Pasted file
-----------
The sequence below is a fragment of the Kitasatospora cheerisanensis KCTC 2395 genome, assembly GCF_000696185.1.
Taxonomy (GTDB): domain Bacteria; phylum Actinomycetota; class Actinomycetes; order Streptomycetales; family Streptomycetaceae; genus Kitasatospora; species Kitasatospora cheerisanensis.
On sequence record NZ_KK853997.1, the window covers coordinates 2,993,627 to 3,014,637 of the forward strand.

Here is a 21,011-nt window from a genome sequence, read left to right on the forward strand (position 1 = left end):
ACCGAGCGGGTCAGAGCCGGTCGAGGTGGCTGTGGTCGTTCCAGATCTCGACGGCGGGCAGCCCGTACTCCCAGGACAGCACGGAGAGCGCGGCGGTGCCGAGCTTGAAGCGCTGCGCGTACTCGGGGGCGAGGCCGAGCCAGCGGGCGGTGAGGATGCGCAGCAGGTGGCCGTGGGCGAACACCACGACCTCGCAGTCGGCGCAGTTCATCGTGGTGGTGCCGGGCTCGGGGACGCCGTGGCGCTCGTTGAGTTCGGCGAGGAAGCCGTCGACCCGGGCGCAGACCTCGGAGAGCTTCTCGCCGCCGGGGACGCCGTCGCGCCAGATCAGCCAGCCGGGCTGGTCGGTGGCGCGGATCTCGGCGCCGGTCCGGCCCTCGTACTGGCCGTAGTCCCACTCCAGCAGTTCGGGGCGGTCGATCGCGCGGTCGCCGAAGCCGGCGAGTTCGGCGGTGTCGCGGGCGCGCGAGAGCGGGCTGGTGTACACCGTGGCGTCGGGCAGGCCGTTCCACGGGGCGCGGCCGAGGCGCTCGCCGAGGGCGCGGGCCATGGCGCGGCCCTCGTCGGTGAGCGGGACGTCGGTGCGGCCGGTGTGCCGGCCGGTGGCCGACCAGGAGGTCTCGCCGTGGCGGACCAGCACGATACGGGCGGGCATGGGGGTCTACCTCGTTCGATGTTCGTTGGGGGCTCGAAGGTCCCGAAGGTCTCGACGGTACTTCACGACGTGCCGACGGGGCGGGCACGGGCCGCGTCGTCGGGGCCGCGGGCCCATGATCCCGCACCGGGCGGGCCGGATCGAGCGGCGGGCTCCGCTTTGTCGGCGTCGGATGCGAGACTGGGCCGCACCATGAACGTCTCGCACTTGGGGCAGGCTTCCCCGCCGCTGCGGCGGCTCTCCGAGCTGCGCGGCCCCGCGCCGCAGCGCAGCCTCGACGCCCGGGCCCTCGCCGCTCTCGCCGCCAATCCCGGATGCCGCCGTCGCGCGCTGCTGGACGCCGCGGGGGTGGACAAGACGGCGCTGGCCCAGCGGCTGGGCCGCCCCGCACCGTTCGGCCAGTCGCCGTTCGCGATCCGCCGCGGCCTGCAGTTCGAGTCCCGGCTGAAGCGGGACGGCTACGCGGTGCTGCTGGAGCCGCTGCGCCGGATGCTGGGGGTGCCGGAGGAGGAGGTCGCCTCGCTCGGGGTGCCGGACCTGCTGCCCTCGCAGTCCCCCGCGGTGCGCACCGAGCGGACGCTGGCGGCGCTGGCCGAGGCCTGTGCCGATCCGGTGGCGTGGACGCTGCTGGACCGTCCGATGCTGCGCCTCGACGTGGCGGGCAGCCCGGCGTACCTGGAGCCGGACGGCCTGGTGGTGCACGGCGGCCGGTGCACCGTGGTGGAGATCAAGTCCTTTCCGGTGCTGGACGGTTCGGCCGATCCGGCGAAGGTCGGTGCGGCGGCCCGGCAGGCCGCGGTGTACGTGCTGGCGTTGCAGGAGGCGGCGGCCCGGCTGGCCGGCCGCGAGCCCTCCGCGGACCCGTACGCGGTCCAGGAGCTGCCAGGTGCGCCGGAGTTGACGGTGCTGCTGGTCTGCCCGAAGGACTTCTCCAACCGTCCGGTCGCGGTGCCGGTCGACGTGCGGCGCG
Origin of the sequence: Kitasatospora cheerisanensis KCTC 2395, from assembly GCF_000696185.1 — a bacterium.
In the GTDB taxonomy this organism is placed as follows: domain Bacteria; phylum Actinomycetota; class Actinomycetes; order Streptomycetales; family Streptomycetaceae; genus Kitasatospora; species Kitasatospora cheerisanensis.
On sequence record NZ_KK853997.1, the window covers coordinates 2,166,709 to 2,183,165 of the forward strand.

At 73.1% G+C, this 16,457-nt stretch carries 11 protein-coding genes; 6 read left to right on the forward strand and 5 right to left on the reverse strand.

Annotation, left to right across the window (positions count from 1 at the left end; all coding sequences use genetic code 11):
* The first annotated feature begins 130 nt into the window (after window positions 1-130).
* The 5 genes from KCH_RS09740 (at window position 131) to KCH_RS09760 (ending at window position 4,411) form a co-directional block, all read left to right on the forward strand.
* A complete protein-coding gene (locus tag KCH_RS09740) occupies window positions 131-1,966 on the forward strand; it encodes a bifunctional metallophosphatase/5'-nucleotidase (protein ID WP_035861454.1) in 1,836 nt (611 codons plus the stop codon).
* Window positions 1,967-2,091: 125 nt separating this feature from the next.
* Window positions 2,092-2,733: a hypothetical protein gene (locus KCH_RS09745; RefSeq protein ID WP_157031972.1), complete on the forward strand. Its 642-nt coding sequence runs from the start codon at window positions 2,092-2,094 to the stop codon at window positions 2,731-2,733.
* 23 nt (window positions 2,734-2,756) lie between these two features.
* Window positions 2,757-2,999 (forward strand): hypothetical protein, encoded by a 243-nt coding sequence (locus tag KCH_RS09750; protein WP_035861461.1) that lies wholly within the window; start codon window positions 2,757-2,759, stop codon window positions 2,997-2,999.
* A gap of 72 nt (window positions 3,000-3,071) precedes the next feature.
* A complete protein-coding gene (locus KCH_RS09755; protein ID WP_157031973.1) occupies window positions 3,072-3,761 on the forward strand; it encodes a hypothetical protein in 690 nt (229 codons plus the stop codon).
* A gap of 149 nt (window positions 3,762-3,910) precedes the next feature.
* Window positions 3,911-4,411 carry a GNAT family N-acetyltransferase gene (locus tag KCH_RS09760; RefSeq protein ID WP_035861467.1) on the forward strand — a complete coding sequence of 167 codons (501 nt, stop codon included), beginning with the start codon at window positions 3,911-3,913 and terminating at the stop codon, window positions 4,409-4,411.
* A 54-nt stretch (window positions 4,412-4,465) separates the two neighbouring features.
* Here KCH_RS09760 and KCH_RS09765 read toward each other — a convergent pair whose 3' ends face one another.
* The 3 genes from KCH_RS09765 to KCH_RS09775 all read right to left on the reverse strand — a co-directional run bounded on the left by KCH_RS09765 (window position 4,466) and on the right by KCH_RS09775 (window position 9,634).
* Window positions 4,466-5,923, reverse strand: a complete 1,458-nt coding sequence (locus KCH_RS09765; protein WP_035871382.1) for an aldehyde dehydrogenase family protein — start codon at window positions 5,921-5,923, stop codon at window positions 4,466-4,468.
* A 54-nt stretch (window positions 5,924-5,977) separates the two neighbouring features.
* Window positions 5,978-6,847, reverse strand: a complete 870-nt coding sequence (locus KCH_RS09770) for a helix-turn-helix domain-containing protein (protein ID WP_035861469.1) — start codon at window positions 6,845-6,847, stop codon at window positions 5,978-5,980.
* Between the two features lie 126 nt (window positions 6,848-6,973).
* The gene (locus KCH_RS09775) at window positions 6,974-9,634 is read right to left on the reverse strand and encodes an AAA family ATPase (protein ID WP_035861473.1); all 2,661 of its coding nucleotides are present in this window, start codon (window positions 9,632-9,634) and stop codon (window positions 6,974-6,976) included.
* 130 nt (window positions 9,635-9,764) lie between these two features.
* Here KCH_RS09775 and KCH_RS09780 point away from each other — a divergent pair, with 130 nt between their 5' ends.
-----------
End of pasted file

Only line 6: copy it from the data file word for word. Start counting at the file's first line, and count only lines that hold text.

Origin of the sequence: Kitasatospora cheerisanensis KCTC 2395, from assembly GCF_000696185.1 — a bacterium.